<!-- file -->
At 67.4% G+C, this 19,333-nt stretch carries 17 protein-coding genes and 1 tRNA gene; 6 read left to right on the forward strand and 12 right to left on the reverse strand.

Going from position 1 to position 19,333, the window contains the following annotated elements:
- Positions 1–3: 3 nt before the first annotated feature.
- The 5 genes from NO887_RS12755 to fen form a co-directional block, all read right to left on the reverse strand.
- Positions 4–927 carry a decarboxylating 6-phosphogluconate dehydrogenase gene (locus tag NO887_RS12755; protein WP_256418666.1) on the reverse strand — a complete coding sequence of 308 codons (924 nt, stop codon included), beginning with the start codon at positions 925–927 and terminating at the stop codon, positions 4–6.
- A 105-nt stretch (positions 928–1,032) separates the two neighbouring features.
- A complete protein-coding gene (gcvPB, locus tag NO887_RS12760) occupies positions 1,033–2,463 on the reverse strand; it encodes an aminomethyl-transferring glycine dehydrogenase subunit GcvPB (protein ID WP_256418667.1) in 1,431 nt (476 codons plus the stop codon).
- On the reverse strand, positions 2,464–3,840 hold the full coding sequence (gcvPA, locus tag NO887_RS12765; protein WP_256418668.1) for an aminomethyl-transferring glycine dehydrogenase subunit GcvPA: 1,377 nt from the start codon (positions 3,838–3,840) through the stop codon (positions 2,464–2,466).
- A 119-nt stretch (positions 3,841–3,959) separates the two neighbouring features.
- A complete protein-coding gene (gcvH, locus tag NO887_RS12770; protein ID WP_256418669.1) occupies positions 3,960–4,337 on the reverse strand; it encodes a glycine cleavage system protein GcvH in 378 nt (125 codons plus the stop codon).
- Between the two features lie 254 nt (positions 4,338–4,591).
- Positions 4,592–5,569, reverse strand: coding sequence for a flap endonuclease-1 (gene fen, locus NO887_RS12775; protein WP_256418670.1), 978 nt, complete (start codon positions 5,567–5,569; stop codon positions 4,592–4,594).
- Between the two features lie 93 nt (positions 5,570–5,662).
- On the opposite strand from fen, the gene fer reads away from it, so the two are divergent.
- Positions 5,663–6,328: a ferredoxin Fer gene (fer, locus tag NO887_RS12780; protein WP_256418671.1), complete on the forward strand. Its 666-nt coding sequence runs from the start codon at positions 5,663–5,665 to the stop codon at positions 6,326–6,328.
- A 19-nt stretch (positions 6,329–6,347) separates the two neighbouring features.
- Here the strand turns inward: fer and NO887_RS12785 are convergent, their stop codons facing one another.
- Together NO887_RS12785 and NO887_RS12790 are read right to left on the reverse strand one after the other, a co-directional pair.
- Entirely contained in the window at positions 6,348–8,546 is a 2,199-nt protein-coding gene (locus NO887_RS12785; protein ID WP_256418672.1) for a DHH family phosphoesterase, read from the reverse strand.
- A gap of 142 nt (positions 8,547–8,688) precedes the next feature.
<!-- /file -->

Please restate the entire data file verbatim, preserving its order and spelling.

At 67.4% G+C, this 19,333-nt stretch carries 17 protein-coding genes and 1 tRNA gene; 6 read left to right on the forward strand and 12 right to left on the reverse strand.

Going from position 1 to position 19,333, the window contains the following annotated elements:
- Positions 1–3: 3 nt before the first annotated feature.
- The 5 genes from NO887_RS12755 to fen form a co-directional block, all read right to left on the reverse strand.
- Positions 4–927 carry a decarboxylating 6-phosphogluconate dehydrogenase gene (locus tag NO887_RS12755; protein WP_256418666.1) on the reverse strand — a complete coding sequence of 308 codons (924 nt, stop codon included), beginning with the start codon at positions 925–927 and terminating at the stop codon, positions 4–6.
- A 105-nt stretch (positions 928–1,032) separates the two neighbouring features.
- A complete protein-coding gene (gcvPB, locus tag NO887_RS12760) occupies positions 1,033–2,463 on the reverse strand; it encodes an aminomethyl-transferring glycine dehydrogenase subunit GcvPB (protein ID WP_256418667.1) in 1,431 nt (476 codons plus the stop codon).
- On the reverse strand, positions 2,464–3,840 hold the full coding sequence (gcvPA, locus tag NO887_RS12765; protein WP_256418668.1) for an aminomethyl-transferring glycine dehydrogenase subunit GcvPA: 1,377 nt from the start codon (positions 3,838–3,840) through the stop codon (positions 2,464–2,466).
- A 119-nt stretch (positions 3,841–3,959) separates the two neighbouring features.
- A complete protein-coding gene (gcvH, locus tag NO887_RS12770; protein ID WP_256418669.1) occupies positions 3,960–4,337 on the reverse strand; it encodes a glycine cleavage system protein GcvH in 378 nt (125 codons plus the stop codon).
- Between the two features lie 254 nt (positions 4,338–4,591).
- Positions 4,592–5,569, reverse strand: coding sequence for a flap endonuclease-1 (gene fen, locus NO887_RS12775; protein WP_256418670.1), 978 nt, complete (start codon positions 5,567–5,569; stop codon positions 4,592–4,594).
- Between the two features lie 93 nt (positions 5,570–5,662).
- On the opposite strand from fen, the gene fer reads away from it, so the two are divergent.
- Positions 5,663–6,328: a ferredoxin Fer gene (fer, locus tag NO887_RS12780; protein WP_256418671.1), complete on the forward strand. Its 666-nt coding sequence runs from the start codon at positions 5,663–5,665 to the stop codon at positions 6,326–6,328.
- A 19-nt stretch (positions 6,329–6,347) separates the two neighbouring features.
- Here the strand turns inward: fer and NO887_RS12785 are convergent, their stop codons facing one another.
- Together NO887_RS12785 and NO887_RS12790 are read right to left on the reverse strand one after the other, a co-directional pair.
- Entirely contained in the window at positions 6,348–8,546 is a 2,199-nt protein-coding gene (locus NO887_RS12785; protein ID WP_256418672.1) for a DHH family phosphoesterase, read from the reverse strand.
- A gap of 142 nt (positions 8,547–8,688) precedes the next feature.